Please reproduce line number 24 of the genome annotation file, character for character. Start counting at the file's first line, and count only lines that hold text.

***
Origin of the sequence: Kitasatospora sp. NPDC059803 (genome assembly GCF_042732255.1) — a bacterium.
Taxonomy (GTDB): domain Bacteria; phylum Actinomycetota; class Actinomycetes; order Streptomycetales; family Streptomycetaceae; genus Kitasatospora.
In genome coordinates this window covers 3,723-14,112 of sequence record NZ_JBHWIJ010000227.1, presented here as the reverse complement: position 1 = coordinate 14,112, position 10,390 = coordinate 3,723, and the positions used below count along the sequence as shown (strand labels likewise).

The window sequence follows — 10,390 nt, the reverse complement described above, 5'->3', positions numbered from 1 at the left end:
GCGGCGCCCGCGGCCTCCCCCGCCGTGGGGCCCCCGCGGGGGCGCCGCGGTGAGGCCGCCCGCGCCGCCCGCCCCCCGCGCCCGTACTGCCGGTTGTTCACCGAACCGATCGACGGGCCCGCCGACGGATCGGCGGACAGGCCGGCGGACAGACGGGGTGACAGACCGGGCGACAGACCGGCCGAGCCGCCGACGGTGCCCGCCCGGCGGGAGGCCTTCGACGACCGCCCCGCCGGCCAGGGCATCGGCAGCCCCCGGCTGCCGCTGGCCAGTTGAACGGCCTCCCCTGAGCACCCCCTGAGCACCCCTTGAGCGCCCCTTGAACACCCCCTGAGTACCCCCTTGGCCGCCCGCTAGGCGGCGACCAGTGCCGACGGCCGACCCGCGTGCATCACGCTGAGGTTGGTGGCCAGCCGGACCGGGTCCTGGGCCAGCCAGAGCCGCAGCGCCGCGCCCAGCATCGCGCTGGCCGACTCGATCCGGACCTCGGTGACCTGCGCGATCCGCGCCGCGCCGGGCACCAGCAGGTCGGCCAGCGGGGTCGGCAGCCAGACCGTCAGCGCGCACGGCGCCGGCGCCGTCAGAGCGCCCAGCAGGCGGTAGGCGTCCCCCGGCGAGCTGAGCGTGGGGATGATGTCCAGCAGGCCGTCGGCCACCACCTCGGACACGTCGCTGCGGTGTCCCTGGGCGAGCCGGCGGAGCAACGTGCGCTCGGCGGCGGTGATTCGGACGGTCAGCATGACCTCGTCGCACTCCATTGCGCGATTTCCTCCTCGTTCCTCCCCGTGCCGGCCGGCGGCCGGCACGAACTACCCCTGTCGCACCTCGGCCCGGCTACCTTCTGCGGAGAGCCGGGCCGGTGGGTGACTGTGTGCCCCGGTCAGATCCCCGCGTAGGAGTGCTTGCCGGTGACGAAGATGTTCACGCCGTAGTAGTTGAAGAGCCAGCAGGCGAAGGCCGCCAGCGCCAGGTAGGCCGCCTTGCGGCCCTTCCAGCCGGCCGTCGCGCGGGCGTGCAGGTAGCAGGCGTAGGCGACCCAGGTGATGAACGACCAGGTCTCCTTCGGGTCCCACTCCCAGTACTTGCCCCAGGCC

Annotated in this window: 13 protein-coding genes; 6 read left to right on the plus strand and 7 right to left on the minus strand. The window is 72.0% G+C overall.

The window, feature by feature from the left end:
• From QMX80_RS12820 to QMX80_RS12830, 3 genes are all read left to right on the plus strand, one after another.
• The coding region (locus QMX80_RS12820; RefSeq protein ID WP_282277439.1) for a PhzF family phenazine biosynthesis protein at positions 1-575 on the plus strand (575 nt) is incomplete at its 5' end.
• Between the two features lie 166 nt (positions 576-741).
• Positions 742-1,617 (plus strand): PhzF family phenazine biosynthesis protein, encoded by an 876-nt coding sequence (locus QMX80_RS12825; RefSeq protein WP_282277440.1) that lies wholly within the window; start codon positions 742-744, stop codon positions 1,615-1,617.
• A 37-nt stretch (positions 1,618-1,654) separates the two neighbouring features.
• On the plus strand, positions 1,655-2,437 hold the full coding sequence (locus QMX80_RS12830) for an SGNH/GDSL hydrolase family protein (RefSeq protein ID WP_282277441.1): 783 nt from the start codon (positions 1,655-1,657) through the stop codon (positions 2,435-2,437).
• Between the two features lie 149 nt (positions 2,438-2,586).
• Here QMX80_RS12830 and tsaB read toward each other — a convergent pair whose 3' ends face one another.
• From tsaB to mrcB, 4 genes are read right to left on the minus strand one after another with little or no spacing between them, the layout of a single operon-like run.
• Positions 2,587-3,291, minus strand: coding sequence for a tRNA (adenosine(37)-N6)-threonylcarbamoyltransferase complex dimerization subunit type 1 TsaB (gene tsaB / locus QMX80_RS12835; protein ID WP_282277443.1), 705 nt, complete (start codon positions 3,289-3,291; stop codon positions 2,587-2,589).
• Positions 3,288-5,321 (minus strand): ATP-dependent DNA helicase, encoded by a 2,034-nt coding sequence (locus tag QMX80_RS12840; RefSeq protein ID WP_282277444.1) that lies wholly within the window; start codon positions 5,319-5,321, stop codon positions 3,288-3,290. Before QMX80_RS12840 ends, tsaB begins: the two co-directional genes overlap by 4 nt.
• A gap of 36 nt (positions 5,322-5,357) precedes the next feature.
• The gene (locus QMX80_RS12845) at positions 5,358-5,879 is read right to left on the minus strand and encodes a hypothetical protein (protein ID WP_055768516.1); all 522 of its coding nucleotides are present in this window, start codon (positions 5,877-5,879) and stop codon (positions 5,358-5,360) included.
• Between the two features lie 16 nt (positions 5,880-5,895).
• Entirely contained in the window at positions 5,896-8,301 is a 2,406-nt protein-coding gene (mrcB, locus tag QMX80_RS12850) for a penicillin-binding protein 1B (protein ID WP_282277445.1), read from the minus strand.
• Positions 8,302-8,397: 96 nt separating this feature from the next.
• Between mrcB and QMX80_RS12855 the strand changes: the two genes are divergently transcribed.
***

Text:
• Between mrcB and QMX80_RS12855 the strand changes: the two genes are divergently transcribed.